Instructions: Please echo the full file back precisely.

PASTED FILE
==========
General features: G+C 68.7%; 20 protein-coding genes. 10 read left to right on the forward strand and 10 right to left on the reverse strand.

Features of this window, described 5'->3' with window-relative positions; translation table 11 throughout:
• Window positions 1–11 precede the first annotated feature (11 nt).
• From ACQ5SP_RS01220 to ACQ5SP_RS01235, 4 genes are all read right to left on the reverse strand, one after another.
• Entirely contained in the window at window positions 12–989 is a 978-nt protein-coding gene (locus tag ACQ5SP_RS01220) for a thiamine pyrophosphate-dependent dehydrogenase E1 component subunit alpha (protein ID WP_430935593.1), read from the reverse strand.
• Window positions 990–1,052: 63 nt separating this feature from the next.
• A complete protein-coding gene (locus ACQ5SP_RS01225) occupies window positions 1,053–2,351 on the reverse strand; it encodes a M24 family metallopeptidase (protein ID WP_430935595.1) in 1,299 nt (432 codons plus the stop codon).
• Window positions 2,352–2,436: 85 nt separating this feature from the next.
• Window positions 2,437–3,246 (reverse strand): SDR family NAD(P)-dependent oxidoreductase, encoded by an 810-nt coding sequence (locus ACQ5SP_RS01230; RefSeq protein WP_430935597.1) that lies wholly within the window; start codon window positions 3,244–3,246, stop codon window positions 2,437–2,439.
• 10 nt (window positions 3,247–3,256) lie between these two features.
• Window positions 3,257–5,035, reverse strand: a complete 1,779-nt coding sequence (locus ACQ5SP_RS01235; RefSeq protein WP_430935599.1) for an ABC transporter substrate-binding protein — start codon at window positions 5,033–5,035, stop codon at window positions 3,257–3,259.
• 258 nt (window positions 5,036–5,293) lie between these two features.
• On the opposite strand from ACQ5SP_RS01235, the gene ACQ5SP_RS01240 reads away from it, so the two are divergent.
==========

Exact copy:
General features: G+C 68.7%; 20 protein-coding genes. 10 read left to right on the forward strand and 10 right to left on the reverse strand.

Features of this window, described 5'->3' with window-relative positions; translation table 11 throughout:
• Window positions 1–11 precede the first annotated feature (11 nt).
• From ACQ5SP_RS01220 to ACQ5SP_RS01235, 4 genes are all read right to left on the reverse strand, one after another.
• Entirely contained in the window at window positions 12–989 is a 978-nt protein-coding gene (locus tag ACQ5SP_RS01220) for a thiamine pyrophosphate-dependent dehydrogenase E1 component subunit alpha (protein ID WP_430935593.1), read from the reverse strand.
• Window positions 990–1,052: 63 nt separating this feature from the next.
• A complete protein-coding gene (locus ACQ5SP_RS01225) occupies window positions 1,053–2,351 on the reverse strand; it encodes a M24 family metallopeptidase (protein ID WP_430935595.1) in 1,299 nt (432 codons plus the stop codon).
• Window positions 2,352–2,436: 85 nt separating this feature from the next.
• Window positions 2,437–3,246 (reverse strand): SDR family NAD(P)-dependent oxidoreductase, encoded by an 810-nt coding sequence (locus ACQ5SP_RS01230; RefSeq protein WP_430935597.1) that lies wholly within the window; start codon window positions 3,244–3,246, stop codon window positions 2,437–2,439.
• 10 nt (window positions 3,247–3,256) lie between these two features.
• Window positions 3,257–5,035, reverse strand: a complete 1,779-nt coding sequence (locus ACQ5SP_RS01235; RefSeq protein WP_430935599.1) for an ABC transporter substrate-binding protein — start codon at window positions 5,033–5,035, stop codon at window positions 3,257–3,259.
• 258 nt (window positions 5,036–5,293) lie between these two features.
• On the opposite strand from ACQ5SP_RS01235, the gene ACQ5SP_RS01240 reads away from it, so the two are divergent.